Other Names for this Disease
- Polyposis skin pigmentation alopecia fingernail changes
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colon polyps, unhealthy looking (dystrophic) nails, hair loss (alopecia), darkening skin (such as on the hands, arms, neck and face), diarrhea, weight loss, stomach pain, and/or excess fluid accumulation in arms and legs (peripheral edema). The cause of the condition is not known. Treatment aims to control symptoms and provide adequate nutrition.Cronkhite-Canada syndrome is a rare gastrointestinal disorder characterized by widespread
Last updated: 5/31/2015
- Kao KT, Patel JK, Pampati V. Gastroenterol Res Pract. Epub 2009 Aug 25; http://www.ncbi.nlm.nih.gov/pmc/articles/PMC2732131/?tool=pubmed. Accessed 5/31/2015.
- Serwin AB. Cronkhite-Canada syndrome. eMedicine. October 23, 2014; http://emedicine.medscape.com/article/1096789-overview. Accessed 5/31/2015.
- Cronkhite-Canada Syndrome. National Organization for Rare Disorders (NORD). 2005; http://rarediseases.org/rare-diseases/cronkhite-canada-syndrome/. Accessed 5/31/2015.
- The National Organization for Rare Disorders (NORD) has a report for patients and families about this condition. NORD is a patient advocacy organization for individuals with rare diseases and the organizations that serve them.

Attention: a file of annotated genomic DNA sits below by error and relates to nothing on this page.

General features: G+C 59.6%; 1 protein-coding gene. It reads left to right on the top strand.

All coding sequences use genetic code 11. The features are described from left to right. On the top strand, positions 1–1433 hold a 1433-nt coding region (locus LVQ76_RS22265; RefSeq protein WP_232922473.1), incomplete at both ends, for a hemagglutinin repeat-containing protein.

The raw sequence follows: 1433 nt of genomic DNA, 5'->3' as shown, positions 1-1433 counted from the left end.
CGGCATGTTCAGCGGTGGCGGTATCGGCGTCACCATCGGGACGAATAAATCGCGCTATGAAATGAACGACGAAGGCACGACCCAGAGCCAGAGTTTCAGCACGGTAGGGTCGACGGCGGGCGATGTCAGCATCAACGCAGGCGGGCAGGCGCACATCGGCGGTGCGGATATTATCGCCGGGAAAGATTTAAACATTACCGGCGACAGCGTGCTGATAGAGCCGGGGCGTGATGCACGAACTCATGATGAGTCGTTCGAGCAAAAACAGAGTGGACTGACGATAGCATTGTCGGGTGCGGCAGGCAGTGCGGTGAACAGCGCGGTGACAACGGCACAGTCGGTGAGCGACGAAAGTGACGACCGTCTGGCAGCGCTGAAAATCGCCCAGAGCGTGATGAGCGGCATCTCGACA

- Medscape Reference provides information on this topic. You may need to register to view the medical textbook, but registration is free.
- The Monarch Initiative brings together data about this condition from humans and other species to help physicians and biomedical researchers. Monarch’s tools are designed to make it easier to compare the signs and symptoms (phenotypes) of different diseases and discover common features. This initiative is a collaboration between several academic institutions across the world and is funded by the National Institutes of Health. Visit the website to explore the biology of this condition.
- Online Mendelian Inheritance in Man (OMIM) is a catalog of human genes and genetic disorders. Each entry has a summary of related medical articles. It is meant for health care professionals and researchers. OMIM is maintained by Johns Hopkins University School of Medicine.
- Orphanet is a European reference portal for information on rare diseases and orphan drugs. Access to this database is free of charge.
- PubMed is a searchable database of medical literature and lists journal articles that discuss Cronkhite-Canada disease. Click on the link to view a sample search on this topic.
- Kopácová M, Urban O, Cyrany J et al. Cronkhite-Canada Syndrome: Review of the Literature. Gastroenterol Res Pract. 2013;2013:856873.